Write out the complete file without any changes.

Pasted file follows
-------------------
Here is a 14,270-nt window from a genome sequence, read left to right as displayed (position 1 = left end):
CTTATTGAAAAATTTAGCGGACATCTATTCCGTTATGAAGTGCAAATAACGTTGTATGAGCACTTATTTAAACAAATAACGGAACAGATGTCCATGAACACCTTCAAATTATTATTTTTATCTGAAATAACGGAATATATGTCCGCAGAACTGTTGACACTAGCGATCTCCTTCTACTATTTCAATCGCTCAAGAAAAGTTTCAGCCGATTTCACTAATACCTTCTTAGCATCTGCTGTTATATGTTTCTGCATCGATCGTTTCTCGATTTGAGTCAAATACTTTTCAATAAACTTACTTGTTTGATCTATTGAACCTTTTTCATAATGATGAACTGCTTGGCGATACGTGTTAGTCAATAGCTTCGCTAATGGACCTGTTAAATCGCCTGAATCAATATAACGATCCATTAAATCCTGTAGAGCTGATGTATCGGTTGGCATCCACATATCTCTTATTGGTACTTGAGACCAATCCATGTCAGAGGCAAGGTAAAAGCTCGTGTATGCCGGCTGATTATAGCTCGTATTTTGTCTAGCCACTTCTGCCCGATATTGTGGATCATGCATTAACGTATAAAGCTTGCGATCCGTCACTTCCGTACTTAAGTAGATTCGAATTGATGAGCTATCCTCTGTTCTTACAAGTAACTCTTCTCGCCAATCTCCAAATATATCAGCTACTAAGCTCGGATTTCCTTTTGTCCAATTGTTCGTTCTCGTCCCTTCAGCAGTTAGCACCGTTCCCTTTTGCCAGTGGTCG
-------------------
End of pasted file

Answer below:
Here is a 14,270-nt window from a genome sequence, read left to right as displayed (position 1 = left end):
CTTATTGAAAAATTTAGCGGACATCTATTCCGTTATGAAGTGCAAATAACGTTGTATGAGCACTTATTTAAACAAATAACGGAACAGATGTCCATGAACACCTTCAAATTATTATTTTTATCTGAAATAACGGAATATATGTCCGCAGAACTGTTGACACTAGCGATCTCCTTCTACTATTTCAATCGCTCAAGAAAAGTTTCAGCCGATTTCACTAATACCTTCTTAGCATCTGCTGTTATATGTTTCTGCATCGATCGTTTCTCGATTTGAGTCAAATACTTTTCAATAAACTTACTTGTTTGATCTATTGAACCTTTTTCATAATGATGAACTGCTTGGCGATACGTGTTAGTCAATAGCTTCGCTAATGGACCTGTTAAATCGCCTGAATCAATATAACGATCCATTAAATCCTGTAGAGCTGATGTATCGGTTGGCATCCACATATCTCTTATTGGTACTTGAGACCAATCCATGTCAGAGGCAAGGTAAAAGCTCGTGTATGCCGGCTGATTATAGCTCGTATTTTGTCTAGCCACTTCTGCCCGATATTGTGGATCATGCATTAACGTATAAAGCTTGCGATCCGTCACTTCCGTACTTAAGTAGATTCGAATTGATGAGCTATCCTCTGTTCTTACAAGTAACTCTTCTCGCCAATCTCCAAATATATCAGCTACTAAGCTCGGATTTCCTTTTGTCCAATTGTTCGTTCTCGTCCCTTCAGCAGTTAGCACCGTTCCCTTTTGCCAGTGGTCG